SAN FRANCISCO (KCBS RADIO) – Los Angeles Rep. Adam Schiff, a Democrat serving on the House panel investigating the Jan. 6 U.S. Capitol insurrection says the select committee has not decided whether to make criminal referral of former President Donald Trump to the Department of Justice for his role in the riot.
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Mississippi Democratic Rep. Bennie Thompson, the committee’s chair, told reporters on Monday that the panel wouldn’t make a referral to the Justice Department. A committee spokesperson then told CNN would make a referral "if warranted," and a number of members echoed that sentiment in public statements.
Schiff reiterated to Jeff Bell, Patti Reising and Doug Sovern on KCBS Radio's "The State of California" on Wednesday that the panel hasn't had a formal discussion about referring Trump to federal prosecutors for charges.
"And I think part of the reason why is we really wanted to finish more of our investigative work, we want to get through these hearings, before we reach that kind of a question about whether to make referrals, and if we do make referrals, what kind of referrals should they be and against whom," Schiff said. "So our priority has been the investigation and the hearings. But at the appropriate point, we will certainly come together and make a decision about that."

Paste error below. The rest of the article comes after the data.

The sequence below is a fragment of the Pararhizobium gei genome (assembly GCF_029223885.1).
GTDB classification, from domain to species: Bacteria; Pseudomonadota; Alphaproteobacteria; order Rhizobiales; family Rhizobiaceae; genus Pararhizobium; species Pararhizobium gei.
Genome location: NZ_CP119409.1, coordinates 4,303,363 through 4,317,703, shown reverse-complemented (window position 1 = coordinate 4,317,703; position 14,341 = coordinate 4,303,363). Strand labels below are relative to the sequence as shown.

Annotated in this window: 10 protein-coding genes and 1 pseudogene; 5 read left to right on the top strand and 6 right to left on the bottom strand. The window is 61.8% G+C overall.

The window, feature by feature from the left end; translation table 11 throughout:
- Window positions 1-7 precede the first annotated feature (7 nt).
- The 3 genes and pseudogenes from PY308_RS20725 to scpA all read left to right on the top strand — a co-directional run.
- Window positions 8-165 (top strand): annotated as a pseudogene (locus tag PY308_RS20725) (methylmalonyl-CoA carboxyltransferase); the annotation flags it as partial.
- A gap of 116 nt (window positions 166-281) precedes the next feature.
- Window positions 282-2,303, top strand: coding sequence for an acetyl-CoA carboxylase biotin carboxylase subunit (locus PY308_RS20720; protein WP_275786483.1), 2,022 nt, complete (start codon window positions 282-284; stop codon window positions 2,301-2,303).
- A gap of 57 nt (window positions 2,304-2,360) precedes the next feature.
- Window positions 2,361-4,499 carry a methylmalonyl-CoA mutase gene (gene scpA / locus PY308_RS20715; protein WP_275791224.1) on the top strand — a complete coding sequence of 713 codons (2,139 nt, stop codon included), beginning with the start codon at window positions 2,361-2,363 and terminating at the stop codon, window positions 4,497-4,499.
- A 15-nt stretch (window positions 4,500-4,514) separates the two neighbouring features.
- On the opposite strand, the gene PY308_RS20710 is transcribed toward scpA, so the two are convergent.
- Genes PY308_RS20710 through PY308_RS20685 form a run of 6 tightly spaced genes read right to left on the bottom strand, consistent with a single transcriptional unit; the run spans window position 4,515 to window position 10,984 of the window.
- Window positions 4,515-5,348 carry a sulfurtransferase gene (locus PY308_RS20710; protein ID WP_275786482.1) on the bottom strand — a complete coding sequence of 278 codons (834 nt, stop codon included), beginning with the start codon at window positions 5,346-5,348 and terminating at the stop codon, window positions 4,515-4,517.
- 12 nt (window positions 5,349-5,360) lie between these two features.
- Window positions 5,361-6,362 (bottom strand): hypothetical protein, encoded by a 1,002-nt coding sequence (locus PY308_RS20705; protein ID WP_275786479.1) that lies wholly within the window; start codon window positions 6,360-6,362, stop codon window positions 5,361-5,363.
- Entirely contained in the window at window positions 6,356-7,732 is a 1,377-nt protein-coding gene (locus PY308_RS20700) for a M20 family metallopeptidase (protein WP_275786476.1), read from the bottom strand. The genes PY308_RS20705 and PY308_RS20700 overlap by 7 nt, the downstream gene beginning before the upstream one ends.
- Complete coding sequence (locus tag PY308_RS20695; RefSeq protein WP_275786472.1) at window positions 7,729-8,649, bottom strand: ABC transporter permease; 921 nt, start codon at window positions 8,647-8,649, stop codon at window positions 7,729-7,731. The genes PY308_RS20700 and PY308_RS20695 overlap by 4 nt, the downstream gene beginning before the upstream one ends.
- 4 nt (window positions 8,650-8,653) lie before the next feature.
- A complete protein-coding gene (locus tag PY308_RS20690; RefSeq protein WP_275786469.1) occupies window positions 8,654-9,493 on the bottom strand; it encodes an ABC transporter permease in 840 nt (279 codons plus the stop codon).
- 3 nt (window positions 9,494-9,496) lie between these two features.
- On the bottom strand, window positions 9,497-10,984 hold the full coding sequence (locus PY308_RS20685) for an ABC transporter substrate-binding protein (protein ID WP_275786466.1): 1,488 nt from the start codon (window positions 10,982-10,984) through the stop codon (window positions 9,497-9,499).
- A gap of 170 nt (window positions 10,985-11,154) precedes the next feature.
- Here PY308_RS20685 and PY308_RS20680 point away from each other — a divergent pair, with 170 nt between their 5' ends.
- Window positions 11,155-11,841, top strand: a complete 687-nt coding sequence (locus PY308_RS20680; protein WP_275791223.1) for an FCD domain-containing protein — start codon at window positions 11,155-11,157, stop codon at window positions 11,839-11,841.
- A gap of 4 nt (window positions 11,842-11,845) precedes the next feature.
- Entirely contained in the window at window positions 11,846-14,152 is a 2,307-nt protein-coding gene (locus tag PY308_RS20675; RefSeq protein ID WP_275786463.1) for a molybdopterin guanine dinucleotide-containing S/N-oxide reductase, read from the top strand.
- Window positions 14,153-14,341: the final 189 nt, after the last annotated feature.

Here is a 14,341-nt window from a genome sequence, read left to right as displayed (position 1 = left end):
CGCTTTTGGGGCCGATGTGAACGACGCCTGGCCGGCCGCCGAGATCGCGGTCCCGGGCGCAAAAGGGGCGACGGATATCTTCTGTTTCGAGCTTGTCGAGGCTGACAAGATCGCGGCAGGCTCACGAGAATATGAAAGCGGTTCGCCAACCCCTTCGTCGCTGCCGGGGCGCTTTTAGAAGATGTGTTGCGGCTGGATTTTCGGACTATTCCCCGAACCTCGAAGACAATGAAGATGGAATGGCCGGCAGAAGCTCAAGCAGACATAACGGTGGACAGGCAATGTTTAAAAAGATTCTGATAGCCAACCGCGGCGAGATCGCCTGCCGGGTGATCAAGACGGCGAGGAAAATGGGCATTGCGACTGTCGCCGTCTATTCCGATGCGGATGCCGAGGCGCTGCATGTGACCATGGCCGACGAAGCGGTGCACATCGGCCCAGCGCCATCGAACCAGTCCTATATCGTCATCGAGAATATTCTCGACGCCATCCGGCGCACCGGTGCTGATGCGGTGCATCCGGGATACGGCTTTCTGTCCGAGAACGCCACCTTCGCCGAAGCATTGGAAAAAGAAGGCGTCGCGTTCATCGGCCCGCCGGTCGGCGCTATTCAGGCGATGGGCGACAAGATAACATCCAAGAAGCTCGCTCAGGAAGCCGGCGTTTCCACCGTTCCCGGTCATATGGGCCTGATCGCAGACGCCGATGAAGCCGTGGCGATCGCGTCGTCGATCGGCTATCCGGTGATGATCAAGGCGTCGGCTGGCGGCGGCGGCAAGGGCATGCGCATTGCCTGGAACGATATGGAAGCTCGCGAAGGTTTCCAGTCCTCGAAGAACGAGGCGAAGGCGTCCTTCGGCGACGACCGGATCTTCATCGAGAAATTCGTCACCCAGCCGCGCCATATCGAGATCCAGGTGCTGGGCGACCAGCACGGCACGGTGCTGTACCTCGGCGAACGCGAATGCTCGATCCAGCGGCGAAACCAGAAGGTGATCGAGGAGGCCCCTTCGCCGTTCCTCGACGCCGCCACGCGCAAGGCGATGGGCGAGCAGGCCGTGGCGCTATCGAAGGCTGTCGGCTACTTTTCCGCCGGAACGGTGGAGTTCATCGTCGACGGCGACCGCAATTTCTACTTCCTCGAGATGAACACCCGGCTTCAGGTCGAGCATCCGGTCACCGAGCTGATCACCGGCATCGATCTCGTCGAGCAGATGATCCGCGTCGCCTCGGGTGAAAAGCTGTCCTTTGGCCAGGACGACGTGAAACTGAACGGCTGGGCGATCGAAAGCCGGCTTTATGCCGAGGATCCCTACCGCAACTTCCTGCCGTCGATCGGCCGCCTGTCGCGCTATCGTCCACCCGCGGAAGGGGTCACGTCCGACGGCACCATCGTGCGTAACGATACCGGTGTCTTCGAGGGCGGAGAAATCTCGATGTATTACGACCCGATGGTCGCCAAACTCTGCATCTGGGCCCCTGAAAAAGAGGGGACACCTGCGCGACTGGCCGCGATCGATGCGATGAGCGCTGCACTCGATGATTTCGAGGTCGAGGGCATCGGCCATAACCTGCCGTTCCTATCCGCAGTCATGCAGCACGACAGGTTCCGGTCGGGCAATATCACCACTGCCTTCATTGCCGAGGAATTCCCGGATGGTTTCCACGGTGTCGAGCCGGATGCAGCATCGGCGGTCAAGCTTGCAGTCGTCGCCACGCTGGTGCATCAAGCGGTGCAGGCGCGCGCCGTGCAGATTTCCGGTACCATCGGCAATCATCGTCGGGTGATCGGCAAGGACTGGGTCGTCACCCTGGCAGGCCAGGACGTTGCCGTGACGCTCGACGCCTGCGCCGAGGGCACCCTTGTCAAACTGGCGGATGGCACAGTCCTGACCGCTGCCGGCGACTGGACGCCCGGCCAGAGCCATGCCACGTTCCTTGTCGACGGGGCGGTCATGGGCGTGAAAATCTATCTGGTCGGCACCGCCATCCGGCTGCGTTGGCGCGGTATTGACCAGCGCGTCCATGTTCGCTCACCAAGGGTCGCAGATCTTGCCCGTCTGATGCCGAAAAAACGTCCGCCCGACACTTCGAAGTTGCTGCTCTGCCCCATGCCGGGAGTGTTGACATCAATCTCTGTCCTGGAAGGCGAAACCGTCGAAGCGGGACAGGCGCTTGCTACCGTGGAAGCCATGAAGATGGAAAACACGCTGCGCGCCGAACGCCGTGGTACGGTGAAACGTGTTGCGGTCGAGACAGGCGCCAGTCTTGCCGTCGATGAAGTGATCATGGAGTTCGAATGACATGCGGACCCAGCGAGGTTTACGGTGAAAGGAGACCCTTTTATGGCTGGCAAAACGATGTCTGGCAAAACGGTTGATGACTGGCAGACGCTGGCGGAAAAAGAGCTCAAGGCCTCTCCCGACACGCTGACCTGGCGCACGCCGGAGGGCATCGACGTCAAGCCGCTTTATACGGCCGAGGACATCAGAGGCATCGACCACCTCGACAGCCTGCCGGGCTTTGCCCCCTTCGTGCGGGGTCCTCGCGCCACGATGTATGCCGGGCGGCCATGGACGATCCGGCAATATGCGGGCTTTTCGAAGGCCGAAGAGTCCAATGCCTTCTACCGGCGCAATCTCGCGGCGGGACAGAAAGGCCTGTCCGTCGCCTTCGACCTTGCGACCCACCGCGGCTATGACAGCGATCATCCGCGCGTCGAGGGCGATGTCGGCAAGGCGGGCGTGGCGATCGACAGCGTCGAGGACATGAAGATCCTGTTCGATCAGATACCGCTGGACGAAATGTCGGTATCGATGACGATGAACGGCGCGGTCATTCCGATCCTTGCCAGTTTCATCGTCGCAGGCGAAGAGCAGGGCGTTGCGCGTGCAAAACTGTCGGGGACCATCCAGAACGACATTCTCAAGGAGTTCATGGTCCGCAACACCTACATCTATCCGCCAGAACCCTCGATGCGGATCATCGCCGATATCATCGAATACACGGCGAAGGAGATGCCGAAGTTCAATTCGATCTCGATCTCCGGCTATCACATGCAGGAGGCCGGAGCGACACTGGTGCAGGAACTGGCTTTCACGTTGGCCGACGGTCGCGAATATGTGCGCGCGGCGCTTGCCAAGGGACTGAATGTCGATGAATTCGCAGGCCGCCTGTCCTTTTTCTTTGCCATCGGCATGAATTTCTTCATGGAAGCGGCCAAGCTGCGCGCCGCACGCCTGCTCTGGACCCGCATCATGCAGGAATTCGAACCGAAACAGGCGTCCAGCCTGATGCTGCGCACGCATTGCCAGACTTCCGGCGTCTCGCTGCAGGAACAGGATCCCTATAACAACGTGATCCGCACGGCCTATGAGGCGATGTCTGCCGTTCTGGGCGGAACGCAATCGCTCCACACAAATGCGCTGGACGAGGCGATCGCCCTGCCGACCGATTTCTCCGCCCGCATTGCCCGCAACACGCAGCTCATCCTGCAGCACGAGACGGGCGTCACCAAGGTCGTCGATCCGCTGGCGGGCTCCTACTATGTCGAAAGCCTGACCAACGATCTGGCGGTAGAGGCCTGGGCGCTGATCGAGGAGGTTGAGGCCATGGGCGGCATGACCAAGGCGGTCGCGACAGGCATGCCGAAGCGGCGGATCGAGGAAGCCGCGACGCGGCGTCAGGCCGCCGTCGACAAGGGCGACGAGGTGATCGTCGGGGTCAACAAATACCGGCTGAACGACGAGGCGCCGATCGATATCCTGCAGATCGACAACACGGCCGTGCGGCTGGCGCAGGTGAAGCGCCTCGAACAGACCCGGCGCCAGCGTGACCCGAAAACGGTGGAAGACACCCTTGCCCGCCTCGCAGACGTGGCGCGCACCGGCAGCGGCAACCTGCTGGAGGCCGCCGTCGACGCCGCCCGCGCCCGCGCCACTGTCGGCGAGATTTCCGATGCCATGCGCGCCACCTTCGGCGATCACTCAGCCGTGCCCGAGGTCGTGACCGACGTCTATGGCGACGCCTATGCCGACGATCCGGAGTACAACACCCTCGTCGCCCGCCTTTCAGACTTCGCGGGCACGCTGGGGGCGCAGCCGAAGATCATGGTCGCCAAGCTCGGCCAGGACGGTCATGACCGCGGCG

The nine-member select committee postponed its scheduled hearing for Wednesday due to "technical" reasons, San Jose Rep. Zoe Lofgren told KCBS Radio in an interview on Tuesday.
Schiff said that Thursday's hearing will, as planned, focus on the pressure placed on Vice President Mike Pence to reject the 2020 presidential election results in states Trump lost and falsely claimed were rife with voter fraud while presiding over their certification. The vice president doesn't have that power, and Schiff said Pence withstanding Trump’s pressure likely prevented "a constitutional crisis."
A former prosecutor, Schiff said he believes there is enough evidence for the Department of Justice to investigate Trump’s efforts to overturn the election. Whether or not that leads to criminal charges, recommended by the Department of Justice or otherwise, remains to be seen.
"I would hope that the Justice Department will investigate any credible evidence of criminal activity by the former president, or by anyone else," Schiff said. " ... Ultimately, they may make a decision to prosecute or not prosecute, but I don't think they can refuse to do the investigative work that is called for."